Scam hunting 'Tech Support Scams' YouTube Channel itself falls to scam and Deletes itself

Tech Support Scams Falls to Scam

Tech Support Scams, host and creator of the YouTube channel, Jim Browning, fell prey to a tech support fraud that convinced him to secure his account — by deleting it – in a blaze of irony.

“I was encouraged to deactivate my YouTube channel because I was sure I was talking [to YouTube] support,” Browning said on Twitter after the incident, “to prove that anyone can be scammed.” The sly s**t managed to get me to deactivate the channel despite the fact that I never lost control of it. I’m hoping to be better soon.”

Scams Baiting

The hoax had to be believable to convince Browning: “I track down those who defraud others on the Internet,” he writes on his Patreon page. “This is frequently the case with ‘tech support’ phone calls or pop-ups. I explain what I do by teaching others how to spot a scam and, more crucially, how to track down scammers and expose them.”

Browning has made a name for himself by creating “scambaiting” videos in which he sets up honeypot systems and pretends to fall for scams in which ostensibly support staffers need remote access to fix a problem or remove a virus when in reality they are scouring the hard drive for sensitive files or planting malware.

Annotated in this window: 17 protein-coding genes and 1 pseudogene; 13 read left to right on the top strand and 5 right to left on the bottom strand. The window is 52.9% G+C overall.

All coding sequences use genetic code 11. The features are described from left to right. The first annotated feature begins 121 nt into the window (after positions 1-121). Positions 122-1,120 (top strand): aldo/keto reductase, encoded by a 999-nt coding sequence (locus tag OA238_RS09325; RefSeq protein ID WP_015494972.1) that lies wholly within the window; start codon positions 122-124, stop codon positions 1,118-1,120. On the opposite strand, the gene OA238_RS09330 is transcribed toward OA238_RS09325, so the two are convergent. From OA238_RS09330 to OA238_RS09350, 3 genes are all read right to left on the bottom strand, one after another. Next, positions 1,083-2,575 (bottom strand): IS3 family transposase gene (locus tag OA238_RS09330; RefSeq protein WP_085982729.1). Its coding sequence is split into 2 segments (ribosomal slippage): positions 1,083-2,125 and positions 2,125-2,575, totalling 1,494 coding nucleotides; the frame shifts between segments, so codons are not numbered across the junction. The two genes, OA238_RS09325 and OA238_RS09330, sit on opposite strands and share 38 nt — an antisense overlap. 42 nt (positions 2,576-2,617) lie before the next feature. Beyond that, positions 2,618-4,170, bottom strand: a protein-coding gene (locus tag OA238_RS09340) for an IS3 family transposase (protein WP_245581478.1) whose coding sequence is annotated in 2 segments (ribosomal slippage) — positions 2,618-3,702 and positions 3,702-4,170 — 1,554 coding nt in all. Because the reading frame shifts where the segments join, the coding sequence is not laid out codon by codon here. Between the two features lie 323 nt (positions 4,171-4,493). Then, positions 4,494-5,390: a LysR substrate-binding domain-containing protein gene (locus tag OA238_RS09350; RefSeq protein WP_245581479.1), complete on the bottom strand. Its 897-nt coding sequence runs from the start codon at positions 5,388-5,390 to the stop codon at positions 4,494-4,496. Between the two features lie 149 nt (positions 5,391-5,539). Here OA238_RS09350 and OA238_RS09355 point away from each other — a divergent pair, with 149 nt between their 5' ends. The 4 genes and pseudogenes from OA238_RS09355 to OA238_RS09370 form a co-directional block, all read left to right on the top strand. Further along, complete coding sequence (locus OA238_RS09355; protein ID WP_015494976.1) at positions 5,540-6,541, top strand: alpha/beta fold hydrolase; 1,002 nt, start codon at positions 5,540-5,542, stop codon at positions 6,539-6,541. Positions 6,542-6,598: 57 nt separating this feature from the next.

Tech Support Scams, YouTube Channel falls to scam and Deletes Channel

How soon will Account Recover?

“I’m hoping YouTube Support can resolve the matter by July 29th, and I can reclaim the channel,” Browning wrote in a Patreon update, “but they haven’t promised anything yet.” I simply hope it can be fixed.”

Whether or not Browning is able to reclaim the account and the 3.28 million subscribers he amassed over his career as a scam-baiter, he hopes to learn from his tragedy. “I’m going to make a movie of how it all went down,” he promised, “but suffice to say, it was pretty convincing until the very end.”

Scams Worldwide

Scams involving technical support have existed for as long as people have required it, but according to a Microsoft analysis released last month, the volume may be decreasing. The 18-37 age group was found to be the most vulnerable, with 10% of those polled losing money to a scammer.

YouTube was contacted for an explanation of how deleted accounts could be restored, as well as what safeguards it has in place to prevent its users – even those with extensive experience in the field of con-artistry – from falling victim to tech support scams, but was unable to respond in time for publication.

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